For Star Watchers: A Fireworks Show Called Northern Lights Is Coming

CHICAGO (AP) – A fireworks display that has nothing to do with July 4th and everything to do…

CHICAGO (AP) – Fireworks that have nothing to do with July 4 and everything to do with the cosmos are about to be seen in the northern United States and Europe just in time for Halloween.

On Thursday, the sun launched what is called an “X-class solar flare” powerful enough to trigger a high-frequency radio power outage in parts of South America. The energy from this flare is dragged by a cluster of solar plasma and other materials called coronal mass ejection, or CME for short. This is heading towards Earth, prompting the National Oceanic and Atmospheric Administration to issue a warning about a potentially strong geomagnetic storm.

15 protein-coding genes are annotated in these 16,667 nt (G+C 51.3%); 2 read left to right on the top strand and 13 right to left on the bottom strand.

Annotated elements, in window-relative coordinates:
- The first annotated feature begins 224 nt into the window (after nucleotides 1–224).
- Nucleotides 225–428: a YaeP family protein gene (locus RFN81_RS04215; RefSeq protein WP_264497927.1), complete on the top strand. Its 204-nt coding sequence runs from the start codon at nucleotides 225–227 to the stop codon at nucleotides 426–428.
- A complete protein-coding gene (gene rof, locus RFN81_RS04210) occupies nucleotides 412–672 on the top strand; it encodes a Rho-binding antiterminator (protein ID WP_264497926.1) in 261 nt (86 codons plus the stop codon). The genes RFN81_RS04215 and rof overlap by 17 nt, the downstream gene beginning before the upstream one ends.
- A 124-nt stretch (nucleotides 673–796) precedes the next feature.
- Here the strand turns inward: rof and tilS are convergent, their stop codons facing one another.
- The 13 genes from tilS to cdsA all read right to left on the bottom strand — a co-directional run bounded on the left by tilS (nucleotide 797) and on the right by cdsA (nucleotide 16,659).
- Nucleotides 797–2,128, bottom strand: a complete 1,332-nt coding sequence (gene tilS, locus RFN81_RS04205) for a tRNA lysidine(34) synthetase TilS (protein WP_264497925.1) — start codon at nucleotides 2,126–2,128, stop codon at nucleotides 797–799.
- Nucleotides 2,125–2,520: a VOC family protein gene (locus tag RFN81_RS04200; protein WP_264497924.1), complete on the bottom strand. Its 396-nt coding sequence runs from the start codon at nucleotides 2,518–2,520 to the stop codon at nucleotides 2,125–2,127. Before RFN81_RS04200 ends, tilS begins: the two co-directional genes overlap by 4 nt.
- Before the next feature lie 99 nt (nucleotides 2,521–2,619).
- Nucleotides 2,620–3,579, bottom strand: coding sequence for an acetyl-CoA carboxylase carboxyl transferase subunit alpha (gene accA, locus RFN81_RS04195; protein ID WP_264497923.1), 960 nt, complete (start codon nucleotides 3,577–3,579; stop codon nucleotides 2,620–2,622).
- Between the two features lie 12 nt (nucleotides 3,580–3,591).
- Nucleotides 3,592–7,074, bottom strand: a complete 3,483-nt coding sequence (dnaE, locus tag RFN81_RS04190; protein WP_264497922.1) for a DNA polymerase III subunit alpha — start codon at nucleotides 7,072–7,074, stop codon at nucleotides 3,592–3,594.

It may sound like something out of a sci-fi movie. But in reality, it just means that a good part of the north of the country may be entitled to a light show called the Northern Lights, or Northern Lights.

Geomagnetic thunderstorms as large as what could happen can produce displays of lights that can be seen at latitudes as low as Pennsylvania, Oregon, and Iowa. It could also cause voltage irregularities on high latitude power grids, such as loss of radio contact on the sunny side of the planet.

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